Heteronormativity helps shape the intersection of power and sexuality for American society, suggesting that homosexuality is abnormal and unnatural, while heterosexuality is normal and preferred (Blank, 2012; Peterson, 2011; Warner, 1999). Many parents believe their children will be heterosexual, which, consequently, results in a child coming out to society in order to alter the metanarrative of normativity connected to his or her body (Rich, 1980; Warner, 1999). This heteronormative viewpoint becomes complicated when homosexual individuals internalize these beliefs and elect to perform homosexual roles in private spaces, but practice heterosexuality in public spaces (Duggan, 2003). As Duggan (2003) described, some homosexual bodies access heteronormative privilege through homonormativity, which is, “a politics that does not contest dominant heteronormative assumptions and institutions, but upholds and sustains them, while promising the possibility of demobilized gay constituency and privatized, depoliticized gay culture anchored in domesticity and consumption” (p. 50). Essentially, in order to uphold heteronormativity and gain some tolerance, non-normative segments of the population must perform heterosexual roles, whether in private or public, regardless of one’s individual sexual identity.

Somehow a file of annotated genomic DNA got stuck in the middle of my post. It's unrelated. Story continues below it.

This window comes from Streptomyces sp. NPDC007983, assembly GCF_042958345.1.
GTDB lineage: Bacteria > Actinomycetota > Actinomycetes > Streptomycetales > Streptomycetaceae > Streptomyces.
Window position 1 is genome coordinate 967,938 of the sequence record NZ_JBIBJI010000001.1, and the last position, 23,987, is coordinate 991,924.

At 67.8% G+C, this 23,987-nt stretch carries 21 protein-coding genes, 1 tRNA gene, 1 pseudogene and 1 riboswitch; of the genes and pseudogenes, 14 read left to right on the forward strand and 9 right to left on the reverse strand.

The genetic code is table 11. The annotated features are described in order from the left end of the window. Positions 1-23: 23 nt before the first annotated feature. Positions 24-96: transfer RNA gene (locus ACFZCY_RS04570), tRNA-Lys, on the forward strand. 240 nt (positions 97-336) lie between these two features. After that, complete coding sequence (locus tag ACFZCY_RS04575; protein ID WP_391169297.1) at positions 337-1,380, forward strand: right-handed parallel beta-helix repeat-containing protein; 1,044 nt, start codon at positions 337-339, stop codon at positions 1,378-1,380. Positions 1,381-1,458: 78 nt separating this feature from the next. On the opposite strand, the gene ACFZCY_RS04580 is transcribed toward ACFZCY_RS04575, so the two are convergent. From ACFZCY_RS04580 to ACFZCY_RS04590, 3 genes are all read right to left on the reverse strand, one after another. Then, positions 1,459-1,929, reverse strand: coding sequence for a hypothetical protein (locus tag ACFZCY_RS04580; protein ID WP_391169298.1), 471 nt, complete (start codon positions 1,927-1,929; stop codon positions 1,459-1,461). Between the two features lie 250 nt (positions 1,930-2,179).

Appropriate sexual behaviors in public/private spheres are hegemonically mandated by a neoliberal society that prizes the ability for one to navigate rhetorically constructed normative ideologies, which determine appropriate sexual behavior for public/private spheres (Duggan, 2003; Warner, 1999). Narratives of sexuality have advanced beyond the days of widespread acceptance of conversion therapy, and some individuals proudly practice homosexuality in public spaces. Instead of cruising in parks and public restrooms – as homosexual males would do in the early 1960’s – many homosexual individuals go on dates, spend time together, and talk about their private lives proudly in the public sphere in 2014. Society now includes some non-normative bodies in the public sphere as long as individuals affirm normative institutions, which leads to individuals who participate in and practice same sex desire existing with a liminal space (Franklin, 2003). Instead of viewing homosexuality as tolerable in all spaces, society is more apt to accept homosexual actions performed by heterosexual bodies (Duggan, 2003). Homonormativity is prioritized by a society that gives individuals privilege when they fluidly move between private practices of homosexuality to public performances of heterosexuality (Duggan, 2003). A hegemonic example of heteronormative/homonormative rhetoric occurs in pornography.